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Sometimes you eat the bear

Written by: Dan Empfield
Date: Tue Oct 12 2010

"And sometimes, well, he eats you." So says The Stranger to The Dude in Coen Brothers' The Big Lebowski.

After observing the work product of various race organizations over the Summer and so far this Fall, observations by The Stranger are, at this juncture, in order.

Ironman (in the form of WTC) is probably no smarter, no more intuitive, it's no more professional, and in several cases no better funded, than other well-equipped and well-managed race organizations. It's just more intrepid.

But it hasn't made forward progress solely through strength and brawn. It's pushed up its shirtsleeves and outworked its competitors. Meanwhile Life Time Fitness abides. (Or so I seem to have observed.)

I'm going to use Life Time Fitness as a proxy, and I could be writing this about a number of race producers. Life Time Fitness is an apt example because it's got a series that works—or did so up through 2010—as a worthy counterbalance to Ironman's ambitions and expansion. But The Life Time Fitness Series has lost NYC Triathlon to Ironman, and instead of picking up one of Charles Brodsky's two Washington DC events, it got neither—rather Ironman picked up one of them.

As I spectate this—having interviewed several folks in and proximate to both the Ironman and Life Time Fitness' organizations—Life Time Fitness is a nimble Gale Sayers, moving East and West, surveying the line for an opening. Ironman is Bronco Nagurski, legs pumping straight ahead, moving North and South, inartful perhaps, breaking china, nevertheless picking up yardage.

There's nothing wrong with contemplating, calculating, holding meetings, choosing wisely, but while Life Time Fitness is thinking about and planning its event expansion, Ironman has boots on the ground and—armed with rifles and shovels—is taking ground town by town, yard by yard. At some point it's going to be too late for Life Time Fitness to expand. Ironman will have taken every town worth taking.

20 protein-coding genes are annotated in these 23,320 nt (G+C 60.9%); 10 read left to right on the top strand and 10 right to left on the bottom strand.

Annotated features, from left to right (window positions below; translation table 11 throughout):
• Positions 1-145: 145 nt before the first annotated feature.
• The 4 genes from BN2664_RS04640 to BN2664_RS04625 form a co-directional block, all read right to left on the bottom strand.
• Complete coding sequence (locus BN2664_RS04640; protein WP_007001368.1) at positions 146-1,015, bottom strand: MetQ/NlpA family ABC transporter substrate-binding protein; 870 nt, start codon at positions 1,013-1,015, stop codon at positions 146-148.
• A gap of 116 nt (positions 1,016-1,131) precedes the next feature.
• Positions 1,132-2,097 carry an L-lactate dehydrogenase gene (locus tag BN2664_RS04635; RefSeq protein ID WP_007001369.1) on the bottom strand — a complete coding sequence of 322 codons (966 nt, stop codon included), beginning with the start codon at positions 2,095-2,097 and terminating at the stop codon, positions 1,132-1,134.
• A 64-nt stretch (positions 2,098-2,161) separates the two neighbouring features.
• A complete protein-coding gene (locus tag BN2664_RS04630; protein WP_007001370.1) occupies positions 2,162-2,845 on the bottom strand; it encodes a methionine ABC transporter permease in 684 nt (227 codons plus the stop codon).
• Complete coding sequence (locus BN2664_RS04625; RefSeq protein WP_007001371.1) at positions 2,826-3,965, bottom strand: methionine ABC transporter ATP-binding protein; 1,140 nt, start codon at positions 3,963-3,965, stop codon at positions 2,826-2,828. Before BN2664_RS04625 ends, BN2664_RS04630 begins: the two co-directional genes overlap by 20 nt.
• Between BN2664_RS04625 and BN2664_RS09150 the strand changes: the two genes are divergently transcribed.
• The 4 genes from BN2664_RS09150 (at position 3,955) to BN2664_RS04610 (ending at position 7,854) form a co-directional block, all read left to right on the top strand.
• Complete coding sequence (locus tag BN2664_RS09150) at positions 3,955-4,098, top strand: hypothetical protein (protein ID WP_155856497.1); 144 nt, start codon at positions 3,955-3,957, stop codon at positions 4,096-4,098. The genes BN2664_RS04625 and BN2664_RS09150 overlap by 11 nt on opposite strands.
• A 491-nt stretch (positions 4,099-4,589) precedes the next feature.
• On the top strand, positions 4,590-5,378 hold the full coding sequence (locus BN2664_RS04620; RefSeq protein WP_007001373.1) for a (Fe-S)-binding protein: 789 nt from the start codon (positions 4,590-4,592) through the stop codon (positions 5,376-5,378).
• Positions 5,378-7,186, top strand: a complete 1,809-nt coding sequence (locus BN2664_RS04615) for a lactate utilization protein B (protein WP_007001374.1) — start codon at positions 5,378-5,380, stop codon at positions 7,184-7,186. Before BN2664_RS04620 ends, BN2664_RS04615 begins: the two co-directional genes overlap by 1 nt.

Even now, it's looking less like a campaign and more like a siege. This, because Life Time Fitness either lacks the will and focus at the top, or the talent at the point of execution. In any case, there seems to be a lack of urgency.
One hurdle at Life Time Fitness is that its brand and its business are focused primarily elsewhere, rather than in triathlon. Ironman does not own health and fitness clubs. It's got one job: To take everything in triathlon worth taking. Unless the owner of Life Time Fitness—Bahram Akradi—imbues and invests his events division with a clear, unequivocal, and public will to compete, he's going to lose his series.

If that happens, he'll still be a very successful businessman, and each of his series races will continue on without losing much by not being in any series per se. Each series race will continue on as a strong, independent event. But the synergy and branding of a series he'd certainly lose, along with the sponsorship and accompanying series prize money needed to fund a good pro field and season-long spectator interest.

Maybe that's the problem. Maybe that's why the urgency seems absent. There is no business category at Life Time Fitness for which the Life Time Fitness Triathlon Series, and the Race to the Toyota Cup, are survival imperatives.

Assuming Akradi does, however, take up the gauntlet, and redoubles his company's efforts to compete toe-to-toe in triathlon against Ironman, he needs to hold one very simple, very direct, meeting with his events division. He needs to say something like: "I want a half-dozen cities in focus on May 1 of every year. By October 1 I want races announced for the subsequent year in two of those cities. One of those races we will either purchase or partner with. The other is an event we will incept, build and own."

I don't think Akradi would have to make this speech at any other time in triathlon's history. I just think he has to make it now, because the race is on, the game is afoot, and in the business of big-time events you're either going to take market share, or it's going to get taken from you. Just ask owners of marathons with 2500 participants how well they sleep at night once Rock and Roll starts casting its gaze upon their towns.